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Sipo's order that Amnesty should return €137,000 grant is quashed after High Court appeal

The donation was for Amnesty’s ‘My Body, My Rights’ campaign which sought a referendum on the Eighth Amendment.

Executive director of Amnesty International Ireland Colm O'Gorman after the referendum result.
Executive director of Amnesty International Ireland Colm O'Gorman after the referendum result.
Image: PA Images

AMNESTY INTERNATIONAL’S HIGH Court challenge against Standards in Public Office Commission’s (Sipo) order to return a Swiss-based foundation’s donation of €137,000 for a campaign to increase support for a repeal referendum has been resolved.

As part of the settlement agreement, the High Court heard that Sipo now accepts its decision that the donation was for political purposes and must be returned was “procedurally flawed”.

Last November, Sipo ordered Amnesty to return a donation made in August 2015 by the Open Society Foundations (OSF), a body founded by businessman George Soros, for Amnesty’s international ‘My Body, My Rights’ campaign.

Sipo told Amnesty to return the monies after finding the donation was prohibited under Section 23 A2 of the 1997 Electoral Act after deeming it to be a donation for political purposes.

Amnesty denied the funds were used for political purposes and in its High Court proceedings said Sipo’s decision was flawed and should be set aside.

This morning, Maurice Collins SC for Sipo told Mr Justice Seamus Noonan the matter had been resolved following discussions between the parties.

As part of the settlement, counsel read extracts from a letter from Sipo to Amnesty stating that, “the Commission (Sipo) had concluded that the process leading to the adoption of the decision communicated in its decision in November 2017 was procedurally flawed” and “considers it appropriate” to consent to the order quashing the decision.

The letter also addressed a press release issued by Sipo in December 2013, which Amnesty had raised in its action.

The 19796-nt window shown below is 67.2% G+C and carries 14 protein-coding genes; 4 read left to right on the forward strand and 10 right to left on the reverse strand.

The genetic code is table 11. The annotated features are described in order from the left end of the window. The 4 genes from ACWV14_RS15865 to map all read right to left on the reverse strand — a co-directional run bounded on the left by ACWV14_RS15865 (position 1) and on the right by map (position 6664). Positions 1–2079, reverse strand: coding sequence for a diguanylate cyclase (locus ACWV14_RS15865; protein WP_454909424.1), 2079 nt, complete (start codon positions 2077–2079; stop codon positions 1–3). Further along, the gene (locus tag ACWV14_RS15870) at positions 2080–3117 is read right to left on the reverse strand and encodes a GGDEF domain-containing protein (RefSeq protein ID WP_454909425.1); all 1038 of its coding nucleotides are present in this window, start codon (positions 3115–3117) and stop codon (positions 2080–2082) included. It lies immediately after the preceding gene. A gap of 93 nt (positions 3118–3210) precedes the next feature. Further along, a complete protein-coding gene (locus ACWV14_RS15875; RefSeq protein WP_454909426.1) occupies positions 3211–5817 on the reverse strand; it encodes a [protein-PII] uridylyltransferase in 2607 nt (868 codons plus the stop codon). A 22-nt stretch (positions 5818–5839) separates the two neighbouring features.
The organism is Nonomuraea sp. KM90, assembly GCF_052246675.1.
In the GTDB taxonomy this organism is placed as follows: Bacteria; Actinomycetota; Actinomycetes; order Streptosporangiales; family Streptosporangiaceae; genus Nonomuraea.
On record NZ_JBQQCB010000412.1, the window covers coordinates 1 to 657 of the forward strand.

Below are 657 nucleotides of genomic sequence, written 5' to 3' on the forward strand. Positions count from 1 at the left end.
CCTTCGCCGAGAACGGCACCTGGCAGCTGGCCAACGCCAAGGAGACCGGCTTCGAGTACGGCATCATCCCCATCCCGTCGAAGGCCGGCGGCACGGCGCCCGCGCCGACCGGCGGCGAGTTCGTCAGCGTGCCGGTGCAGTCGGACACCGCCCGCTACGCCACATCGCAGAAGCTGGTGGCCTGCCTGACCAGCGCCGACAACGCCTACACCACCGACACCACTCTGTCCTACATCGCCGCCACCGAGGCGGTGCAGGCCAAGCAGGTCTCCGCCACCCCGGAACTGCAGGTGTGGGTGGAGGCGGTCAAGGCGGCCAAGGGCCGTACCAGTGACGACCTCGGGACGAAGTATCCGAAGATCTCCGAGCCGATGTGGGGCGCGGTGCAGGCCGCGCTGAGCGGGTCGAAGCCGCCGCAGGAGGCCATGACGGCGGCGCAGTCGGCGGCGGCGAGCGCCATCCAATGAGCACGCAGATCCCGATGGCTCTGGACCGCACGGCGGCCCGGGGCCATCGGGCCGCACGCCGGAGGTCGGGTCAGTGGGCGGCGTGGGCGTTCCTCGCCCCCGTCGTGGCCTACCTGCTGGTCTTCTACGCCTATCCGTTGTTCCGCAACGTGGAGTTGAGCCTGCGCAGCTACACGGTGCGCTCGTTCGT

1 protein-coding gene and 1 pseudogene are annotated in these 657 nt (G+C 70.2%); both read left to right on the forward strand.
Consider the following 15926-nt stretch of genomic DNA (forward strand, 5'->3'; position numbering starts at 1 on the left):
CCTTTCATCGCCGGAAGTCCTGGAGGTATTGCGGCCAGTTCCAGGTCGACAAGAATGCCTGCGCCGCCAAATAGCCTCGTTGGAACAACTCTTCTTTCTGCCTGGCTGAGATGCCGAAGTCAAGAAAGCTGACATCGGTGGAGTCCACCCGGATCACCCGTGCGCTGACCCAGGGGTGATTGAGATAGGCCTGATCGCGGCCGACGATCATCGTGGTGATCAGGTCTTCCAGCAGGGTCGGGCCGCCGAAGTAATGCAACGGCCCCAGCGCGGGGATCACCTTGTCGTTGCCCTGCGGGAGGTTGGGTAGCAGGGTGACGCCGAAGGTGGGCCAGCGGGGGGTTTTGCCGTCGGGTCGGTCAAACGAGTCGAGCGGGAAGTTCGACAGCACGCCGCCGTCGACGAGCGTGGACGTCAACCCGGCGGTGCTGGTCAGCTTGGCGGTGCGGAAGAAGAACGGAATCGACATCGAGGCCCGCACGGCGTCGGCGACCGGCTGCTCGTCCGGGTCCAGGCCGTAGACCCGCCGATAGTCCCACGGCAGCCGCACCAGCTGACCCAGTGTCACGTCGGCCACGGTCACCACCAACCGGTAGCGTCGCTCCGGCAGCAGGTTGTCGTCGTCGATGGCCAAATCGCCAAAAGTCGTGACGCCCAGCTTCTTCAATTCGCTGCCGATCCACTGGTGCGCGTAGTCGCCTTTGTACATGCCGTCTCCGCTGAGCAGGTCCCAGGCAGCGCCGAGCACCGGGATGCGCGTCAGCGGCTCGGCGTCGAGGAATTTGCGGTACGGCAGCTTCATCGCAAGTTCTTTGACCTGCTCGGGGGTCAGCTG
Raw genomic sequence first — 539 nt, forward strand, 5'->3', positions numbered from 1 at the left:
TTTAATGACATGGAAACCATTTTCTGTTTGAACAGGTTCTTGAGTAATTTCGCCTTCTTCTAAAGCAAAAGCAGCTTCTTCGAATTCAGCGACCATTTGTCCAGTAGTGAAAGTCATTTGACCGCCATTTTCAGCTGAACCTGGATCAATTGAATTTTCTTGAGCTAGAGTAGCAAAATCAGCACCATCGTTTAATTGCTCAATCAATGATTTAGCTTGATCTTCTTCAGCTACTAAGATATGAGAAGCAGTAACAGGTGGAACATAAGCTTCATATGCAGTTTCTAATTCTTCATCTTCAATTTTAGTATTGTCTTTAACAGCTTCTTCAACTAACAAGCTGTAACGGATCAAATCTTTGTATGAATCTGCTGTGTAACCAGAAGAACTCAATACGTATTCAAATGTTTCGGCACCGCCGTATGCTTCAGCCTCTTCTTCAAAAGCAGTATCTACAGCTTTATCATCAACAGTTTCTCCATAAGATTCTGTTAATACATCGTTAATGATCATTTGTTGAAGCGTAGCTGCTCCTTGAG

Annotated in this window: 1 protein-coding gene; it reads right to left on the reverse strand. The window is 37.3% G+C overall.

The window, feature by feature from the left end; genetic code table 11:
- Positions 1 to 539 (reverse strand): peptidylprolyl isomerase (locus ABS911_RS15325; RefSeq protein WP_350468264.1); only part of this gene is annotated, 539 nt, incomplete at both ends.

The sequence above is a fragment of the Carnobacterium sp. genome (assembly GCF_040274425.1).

The letter stated that:

Arising from third-party complaints the Commission made inquiries with Amnesty relating to the OSF grant. Sipo acknowledges that Amnesty cooperated fully with the Commission and responded to these inquiries.

“The Commission confirms that at no point did the OSF advice the Commission that the donation was for political purposes within the meaning of the Electoral Act 1997.”

Costs

Sipo added it does not intend to take any further steps with regard to the OSF grant, and “will be closing its investigation file in respect of this grant”.

The Commission also agreed to pay a contribution towards Amnesty’s legal costs.

Arising out of Sipo’s decision, Amnesty International Ireland had brought judicial review proceedings against both Sipo, Ireland and the Attorney General aimed at quashing the demand it returns the donation.

Amnesty claimed it and other NGOs were extremely concerned about the implications of the decision.

It feared the matter could be referred to gardaí, leading to a possible criminal prosecution, if it did not return the donation.

Amnesty said the purpose of the donation was to fund Amnesty’s 2016 campaign to increase public support for repealing the Eight Amendment, collaborate with other groups working on access to safe and legal abortion.

The campaign’s objectives included increasing support among politicians for the holding of a referendum on the Eighth Amendment and provide a human rights compliant abortion framework.

The campaign also included lobbying politicians and organising events and seminars for politicians before the 2016 general election aimed at having the Eighth Amendment repealed.

No referendum on the Eighth Amendment was planned or had been called when the donation was made it was claimed.

In 2016, media reports on leaked documents from OPF suggested that the funding was part of a strategy to force the repeal of the Eighth Amendment. Sipo then wrote to Amnesty referring to obligations under the Electoral Act.

The Commission said it received information and confirmation from the foreign donor that the monies were for explicitly political purposes.

Amnesty’s lawyers said the OSF disputed that it provided written confirmation that the donation was for political purposes, and said that Sipo seemed to base its decision on an internal document for discussion that was made public after OSF was hacked by Russians.

In a statement following the decision, Amnesty said it was pleased the case had been resolved, and the decision has been quashed. It said that it was vindicated in its decision to challenge the decision.

“Our primary concern has always been and remains with the law. The vague wording and overly broad application of the Electoral Act, which imposes restrictions and onerous reporting obligations on ‘third parties’ who accept donations over €100 for ‘political purposes’.  It imposes a blanket ban on overseas donations and very severe limits on domestic donations.”

“The problem is that ‘political purposes’ is so broadly defined that it can include the general advocacy work of a wide range of human rights and other organisations. We believe this law contravenes Ireland’s obligations under international human rights law, including the rights to freedom of association and expression.”

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Aodhan O Faolain

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